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Quatification of dynamic EMG patterns during gait in children with cerebral palsy

Research Area: Biomedicinski inzenjering Year: 2011
Type of Publication: Article Keywords: Gait analysis Dynamic EMG envelope shapes Normative gait-related patterns Gait metric Clinical method Cerebral palsy
  • Bojanić, Dubravka
  • Petrovacki-Balj, Bojana D.
  • Jorgovanović, Nikola
  • Ilić, Vojin
Journal: Journal of Neuroscience Methods Volume: 2
Number: 198 Pages: 325–331
Month: June
ISSN: 0165-0270
Journal's impact factor: 2.1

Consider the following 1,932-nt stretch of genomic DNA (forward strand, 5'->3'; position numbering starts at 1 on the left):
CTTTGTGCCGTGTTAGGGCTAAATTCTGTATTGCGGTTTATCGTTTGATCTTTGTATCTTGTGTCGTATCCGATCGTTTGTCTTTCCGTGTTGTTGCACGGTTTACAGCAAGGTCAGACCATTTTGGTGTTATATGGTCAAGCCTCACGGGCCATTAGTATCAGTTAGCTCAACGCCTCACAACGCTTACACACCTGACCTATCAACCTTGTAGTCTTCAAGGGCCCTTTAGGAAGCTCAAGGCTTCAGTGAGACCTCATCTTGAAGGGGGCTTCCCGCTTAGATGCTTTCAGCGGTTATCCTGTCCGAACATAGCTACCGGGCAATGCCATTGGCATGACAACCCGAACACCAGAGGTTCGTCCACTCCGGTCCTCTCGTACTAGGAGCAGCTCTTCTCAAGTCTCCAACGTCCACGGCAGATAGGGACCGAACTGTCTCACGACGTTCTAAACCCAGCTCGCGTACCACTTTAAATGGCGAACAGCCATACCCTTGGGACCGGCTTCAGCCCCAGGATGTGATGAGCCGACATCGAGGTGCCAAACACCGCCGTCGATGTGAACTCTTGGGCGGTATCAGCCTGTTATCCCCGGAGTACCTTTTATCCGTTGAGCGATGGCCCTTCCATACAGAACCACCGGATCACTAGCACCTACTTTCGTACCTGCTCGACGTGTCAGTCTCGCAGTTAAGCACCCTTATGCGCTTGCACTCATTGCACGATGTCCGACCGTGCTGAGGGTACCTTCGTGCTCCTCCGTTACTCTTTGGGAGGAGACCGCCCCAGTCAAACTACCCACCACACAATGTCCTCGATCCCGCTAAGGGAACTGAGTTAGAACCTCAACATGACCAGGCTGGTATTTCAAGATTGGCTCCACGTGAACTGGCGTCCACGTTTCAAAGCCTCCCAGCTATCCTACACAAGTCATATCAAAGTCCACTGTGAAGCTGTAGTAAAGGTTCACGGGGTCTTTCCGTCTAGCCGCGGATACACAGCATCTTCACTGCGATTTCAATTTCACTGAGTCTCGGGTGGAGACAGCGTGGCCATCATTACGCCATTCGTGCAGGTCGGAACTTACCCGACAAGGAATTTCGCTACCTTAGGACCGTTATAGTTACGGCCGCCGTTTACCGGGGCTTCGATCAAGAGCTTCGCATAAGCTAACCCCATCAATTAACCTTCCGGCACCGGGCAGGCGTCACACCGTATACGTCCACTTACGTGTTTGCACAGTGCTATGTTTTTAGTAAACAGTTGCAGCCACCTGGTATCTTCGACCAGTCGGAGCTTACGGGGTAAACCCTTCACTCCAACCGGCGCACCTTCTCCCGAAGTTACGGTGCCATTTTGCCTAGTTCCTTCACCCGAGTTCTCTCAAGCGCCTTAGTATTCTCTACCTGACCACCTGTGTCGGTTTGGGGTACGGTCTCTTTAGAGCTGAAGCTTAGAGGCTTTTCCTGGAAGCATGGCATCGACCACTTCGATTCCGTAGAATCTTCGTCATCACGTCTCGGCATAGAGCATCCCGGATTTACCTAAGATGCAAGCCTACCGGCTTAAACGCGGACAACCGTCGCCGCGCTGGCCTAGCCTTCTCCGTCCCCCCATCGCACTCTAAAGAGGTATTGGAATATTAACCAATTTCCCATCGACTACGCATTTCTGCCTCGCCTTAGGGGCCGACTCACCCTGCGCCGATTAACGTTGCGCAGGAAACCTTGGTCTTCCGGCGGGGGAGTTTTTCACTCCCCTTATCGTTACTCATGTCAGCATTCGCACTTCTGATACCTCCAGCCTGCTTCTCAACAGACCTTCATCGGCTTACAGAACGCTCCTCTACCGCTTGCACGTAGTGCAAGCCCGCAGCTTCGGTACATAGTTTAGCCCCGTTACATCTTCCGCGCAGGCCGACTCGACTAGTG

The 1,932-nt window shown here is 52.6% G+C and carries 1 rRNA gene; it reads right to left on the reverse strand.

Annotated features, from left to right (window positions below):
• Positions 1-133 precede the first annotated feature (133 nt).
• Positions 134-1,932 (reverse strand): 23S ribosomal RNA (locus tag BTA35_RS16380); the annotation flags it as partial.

Our goal was to simplify the representation and interpretation of surface electromyographic (EMG) activity during gait to develop a clinical method for evaluating gait disabilities in children with cerebral palsy (CP). EMG was recorded from four muscles of a lower extremity. Gait cycles were tracked from one force-sensing resistor signal thatwasrecorded synchronously withEMG.The method is based on the comparison of a patient’s dynamic EMG envelope shapes and the normative gait-related patterns (norms). Developed norms were based on EMG data obtained in 10 healthy children. Due to newly introduced techniques for time and amplitude normalization, norms were developed regardless of differences in subject age, gender, basic gait parameters and the EMG measurement process. The proposed gait metric quantifies the similarity between a patient’s gait-related patterns and norms by a single global value suitable for gait analysis in general, including a detailed analysis using the 10 partial values. The gait metric was experimentally validated with a control group of healthy children and a group of children with CP with different degrees of motor deficits. Gait metric values obtained in children from the control group are high for all muscles, which means that gait-related patterns are close to norms, whereas in children with CP the higher the degree of motor deficit, the lower the gait metric values. The method could be a very useful clinical tool for the recognition and tracking of motor disorders of the lower extremities in children with CP as well as many other neuromotor pathologies.